It's High Time I Confess My Love For Sepia

Street photography by Craig Boehman.

Near Juhu Jetty, before sunrise. Mumbai, India. December 5, 2020.

I have to admit out loud, I think I'm a closet Sepiaphile. I can't believe I'm saying this, but I think I prefer sepia tone to black-and-white whenever black-and-white is a viable option. Naturally, there are exceptions. Always will be - even for my love for sepia. But I have to say that there's something about the warmth that I find appealing, a trait that you'll strain to find in a similarly-converted black-and-white image. This isn't to say that black-and-white seems cool or cold to me - that's not how it works. Maybe it's because no one takes it seriously or that there's not a lot of sepia-processed images out there as part of some big Instagram trend (unless I already missed it - which is a possibility!).

I used to look at sepia tone images and think that the effect made the images look old because this has been my only real-life reference. All those old West photos were usually sepia-toned, after all. The process was in wide use back then. [ read more about this fascinating history here: ].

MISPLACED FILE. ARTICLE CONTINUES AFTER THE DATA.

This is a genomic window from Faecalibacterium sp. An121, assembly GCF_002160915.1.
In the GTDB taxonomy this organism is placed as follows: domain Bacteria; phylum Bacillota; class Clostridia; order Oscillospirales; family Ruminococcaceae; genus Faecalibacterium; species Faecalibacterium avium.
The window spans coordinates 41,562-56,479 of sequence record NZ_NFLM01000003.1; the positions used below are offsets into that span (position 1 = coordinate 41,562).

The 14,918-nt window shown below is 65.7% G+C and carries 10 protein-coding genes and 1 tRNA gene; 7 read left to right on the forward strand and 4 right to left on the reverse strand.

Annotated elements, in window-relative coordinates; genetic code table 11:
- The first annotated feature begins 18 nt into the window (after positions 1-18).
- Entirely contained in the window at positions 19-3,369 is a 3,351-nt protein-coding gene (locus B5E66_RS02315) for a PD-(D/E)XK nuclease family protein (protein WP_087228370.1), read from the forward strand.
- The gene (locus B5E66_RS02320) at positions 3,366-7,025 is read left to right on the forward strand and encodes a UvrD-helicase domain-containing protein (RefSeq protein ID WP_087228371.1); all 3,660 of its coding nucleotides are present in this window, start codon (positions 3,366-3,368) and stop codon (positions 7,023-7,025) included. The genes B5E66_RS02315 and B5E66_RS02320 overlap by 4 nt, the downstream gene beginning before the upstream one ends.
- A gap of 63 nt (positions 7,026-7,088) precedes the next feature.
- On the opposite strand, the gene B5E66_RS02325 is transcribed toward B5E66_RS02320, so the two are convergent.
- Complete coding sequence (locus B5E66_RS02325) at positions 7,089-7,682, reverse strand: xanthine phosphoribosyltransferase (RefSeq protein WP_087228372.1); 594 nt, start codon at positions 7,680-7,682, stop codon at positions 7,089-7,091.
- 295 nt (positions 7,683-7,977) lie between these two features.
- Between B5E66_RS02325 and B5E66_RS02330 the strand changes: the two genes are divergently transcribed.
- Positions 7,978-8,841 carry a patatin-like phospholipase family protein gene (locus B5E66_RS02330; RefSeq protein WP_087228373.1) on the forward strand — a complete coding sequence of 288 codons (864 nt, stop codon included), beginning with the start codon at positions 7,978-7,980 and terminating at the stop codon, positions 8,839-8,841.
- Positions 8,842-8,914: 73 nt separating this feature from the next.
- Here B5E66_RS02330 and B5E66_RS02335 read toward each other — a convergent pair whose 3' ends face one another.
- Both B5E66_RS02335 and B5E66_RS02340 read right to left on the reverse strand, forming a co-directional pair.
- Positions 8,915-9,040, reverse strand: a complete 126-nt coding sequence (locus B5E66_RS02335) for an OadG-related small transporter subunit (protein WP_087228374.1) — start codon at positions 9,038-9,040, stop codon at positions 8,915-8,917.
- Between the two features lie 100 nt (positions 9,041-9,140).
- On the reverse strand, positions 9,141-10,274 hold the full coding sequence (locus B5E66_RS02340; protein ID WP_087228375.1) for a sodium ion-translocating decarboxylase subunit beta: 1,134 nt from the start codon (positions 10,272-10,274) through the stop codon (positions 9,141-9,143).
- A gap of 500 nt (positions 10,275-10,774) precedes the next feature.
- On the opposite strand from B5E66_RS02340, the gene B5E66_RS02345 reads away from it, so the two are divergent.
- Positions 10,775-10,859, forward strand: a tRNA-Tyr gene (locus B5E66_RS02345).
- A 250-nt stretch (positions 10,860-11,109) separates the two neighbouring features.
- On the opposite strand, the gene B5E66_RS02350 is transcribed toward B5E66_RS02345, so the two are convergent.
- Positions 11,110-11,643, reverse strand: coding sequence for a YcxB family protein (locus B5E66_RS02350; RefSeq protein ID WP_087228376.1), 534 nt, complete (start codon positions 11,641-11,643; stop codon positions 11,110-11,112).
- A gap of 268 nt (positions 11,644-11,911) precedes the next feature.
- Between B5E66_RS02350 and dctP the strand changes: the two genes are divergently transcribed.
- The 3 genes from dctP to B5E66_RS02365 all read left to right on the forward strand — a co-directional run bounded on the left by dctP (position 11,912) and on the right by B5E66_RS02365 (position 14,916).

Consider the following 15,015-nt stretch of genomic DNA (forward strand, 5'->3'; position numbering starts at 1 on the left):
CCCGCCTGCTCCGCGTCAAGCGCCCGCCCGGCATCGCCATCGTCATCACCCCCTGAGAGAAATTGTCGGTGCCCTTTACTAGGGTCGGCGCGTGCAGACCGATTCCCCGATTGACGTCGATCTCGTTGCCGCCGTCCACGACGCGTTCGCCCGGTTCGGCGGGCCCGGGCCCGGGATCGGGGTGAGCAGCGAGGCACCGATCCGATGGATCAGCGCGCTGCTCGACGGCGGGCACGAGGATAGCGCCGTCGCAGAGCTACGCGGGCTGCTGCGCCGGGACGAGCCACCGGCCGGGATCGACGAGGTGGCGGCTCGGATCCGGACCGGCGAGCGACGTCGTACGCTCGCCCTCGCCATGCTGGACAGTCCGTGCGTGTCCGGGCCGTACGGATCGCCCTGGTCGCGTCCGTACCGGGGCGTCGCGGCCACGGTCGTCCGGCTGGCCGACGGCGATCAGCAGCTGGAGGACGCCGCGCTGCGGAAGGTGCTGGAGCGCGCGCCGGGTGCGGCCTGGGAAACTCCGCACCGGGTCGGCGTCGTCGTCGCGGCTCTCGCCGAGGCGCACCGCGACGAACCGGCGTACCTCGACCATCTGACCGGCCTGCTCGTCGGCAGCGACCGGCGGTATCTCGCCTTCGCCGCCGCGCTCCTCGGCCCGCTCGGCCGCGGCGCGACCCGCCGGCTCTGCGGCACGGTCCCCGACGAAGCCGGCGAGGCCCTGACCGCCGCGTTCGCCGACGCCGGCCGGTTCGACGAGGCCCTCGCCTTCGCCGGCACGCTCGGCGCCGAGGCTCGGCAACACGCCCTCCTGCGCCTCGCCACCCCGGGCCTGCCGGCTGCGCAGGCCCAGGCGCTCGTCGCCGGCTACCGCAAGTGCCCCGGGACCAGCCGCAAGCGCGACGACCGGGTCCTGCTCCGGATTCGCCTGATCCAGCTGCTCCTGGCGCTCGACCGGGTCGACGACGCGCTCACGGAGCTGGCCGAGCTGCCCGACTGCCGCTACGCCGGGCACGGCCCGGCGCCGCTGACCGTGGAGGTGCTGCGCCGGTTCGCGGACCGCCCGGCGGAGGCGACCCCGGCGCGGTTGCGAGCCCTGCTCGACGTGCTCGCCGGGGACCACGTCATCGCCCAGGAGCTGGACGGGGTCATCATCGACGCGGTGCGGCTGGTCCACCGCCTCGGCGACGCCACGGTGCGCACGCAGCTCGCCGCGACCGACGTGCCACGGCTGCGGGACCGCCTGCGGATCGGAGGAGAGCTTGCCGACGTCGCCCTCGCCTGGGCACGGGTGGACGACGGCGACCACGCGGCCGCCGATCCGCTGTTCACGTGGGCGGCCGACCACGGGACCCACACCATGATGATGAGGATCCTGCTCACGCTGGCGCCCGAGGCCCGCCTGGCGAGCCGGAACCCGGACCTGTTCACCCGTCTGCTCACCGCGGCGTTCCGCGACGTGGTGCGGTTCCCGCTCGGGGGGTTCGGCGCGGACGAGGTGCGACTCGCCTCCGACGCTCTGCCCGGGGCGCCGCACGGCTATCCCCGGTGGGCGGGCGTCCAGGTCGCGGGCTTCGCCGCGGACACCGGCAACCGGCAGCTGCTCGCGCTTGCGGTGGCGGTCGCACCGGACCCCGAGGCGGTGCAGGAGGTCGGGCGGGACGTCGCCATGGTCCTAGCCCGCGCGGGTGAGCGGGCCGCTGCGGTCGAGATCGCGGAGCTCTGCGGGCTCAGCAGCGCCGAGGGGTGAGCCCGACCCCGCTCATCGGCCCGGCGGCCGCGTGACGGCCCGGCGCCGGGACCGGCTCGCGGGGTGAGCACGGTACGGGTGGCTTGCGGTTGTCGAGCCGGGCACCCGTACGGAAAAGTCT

These days, when I look at the scant few images that I've bothered to process in sepia, I don't think of old images or of trying to make the picture look old or classic. If I make a sepia-toned image, I do it because I think it looks better than a straight-up black-and-white conversion.

By the way, back to the image! During the winter months in Mumbai, there is usually a small fire going somewhere nearby to the Jetty at Juhu, as it's called. I decided to take a picture of these two gentlemen in profile fashion as a candid shot because I didn't want to ruin the integrity of the scene. And I think sepia makes it a little more beautiful to look at.

Follow along:





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